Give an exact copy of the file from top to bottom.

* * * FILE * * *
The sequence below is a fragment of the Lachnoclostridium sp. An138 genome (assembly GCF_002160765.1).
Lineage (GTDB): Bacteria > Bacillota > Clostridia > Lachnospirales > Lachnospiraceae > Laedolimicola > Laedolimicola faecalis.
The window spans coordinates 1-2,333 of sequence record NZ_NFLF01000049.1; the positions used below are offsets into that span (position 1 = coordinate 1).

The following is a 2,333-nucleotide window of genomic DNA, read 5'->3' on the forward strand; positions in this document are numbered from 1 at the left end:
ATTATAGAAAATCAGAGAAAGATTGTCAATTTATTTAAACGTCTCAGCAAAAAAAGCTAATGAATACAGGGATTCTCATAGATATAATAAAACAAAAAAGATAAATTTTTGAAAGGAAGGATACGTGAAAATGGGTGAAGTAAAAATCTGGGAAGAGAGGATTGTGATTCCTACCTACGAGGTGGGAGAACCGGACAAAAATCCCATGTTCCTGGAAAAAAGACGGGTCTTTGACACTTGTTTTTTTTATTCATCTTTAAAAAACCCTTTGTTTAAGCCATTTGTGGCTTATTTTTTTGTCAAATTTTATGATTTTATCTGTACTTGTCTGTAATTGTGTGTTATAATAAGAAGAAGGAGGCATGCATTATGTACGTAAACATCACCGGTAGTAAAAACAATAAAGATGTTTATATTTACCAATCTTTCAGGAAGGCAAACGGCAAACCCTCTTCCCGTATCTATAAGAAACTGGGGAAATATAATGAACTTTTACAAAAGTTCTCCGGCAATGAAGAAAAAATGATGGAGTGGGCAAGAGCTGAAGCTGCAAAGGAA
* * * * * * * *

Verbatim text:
The sequence below is a fragment of the Lachnoclostridium sp. An138 genome (assembly GCF_002160765.1).
Lineage (GTDB): Bacteria > Bacillota > Clostridia > Lachnospirales > Lachnospiraceae > Laedolimicola > Laedolimicola faecalis.
The window spans coordinates 1-2,333 of sequence record NZ_NFLF01000049.1; the positions used below are offsets into that span (position 1 = coordinate 1).

The following is a 2,333-nucleotide window of genomic DNA, read 5'->3' on the forward strand; positions in this document are numbered from 1 at the left end:
ATTATAGAAAATCAGAGAAAGATTGTCAATTTATTTAAACGTCTCAGCAAAAAAAGCTAATGAATACAGGGATTCTCATAGATATAATAAAACAAAAAAGATAAATTTTTGAAAGGAAGGATACGTGAAAATGGGTGAAGTAAAAATCTGGGAAGAGAGGATTGTGATTCCTACCTACGAGGTGGGAGAACCGGACAAAAATCCCATGTTCCTGGAAAAAAGACGGGTCTTTGACACTTGTTTTTTTTATTCATCTTTAAAAAACCCTTTGTTTAAGCCATTTGTGGCTTATTTTTTTGTCAAATTTTATGATTTTATCTGTACTTGTCTGTAATTGTGTGTTATAATAAGAAGAAGGAGGCATGCATTATGTACGTAAACATCACCGGTAGTAAAAACAATAAAGATGTTTATATTTACCAATCTTTCAGGAAGGCAAACGGCAAACCCTCTTCCCGTATCTATAAGAAACTGGGGAAATATAATGAACTTTTACAAAAGTTCTCCGGCAATGAAGAAAAAATGATGGAGTGGGCAAGAGCTGAAGCTGCAAAGGAA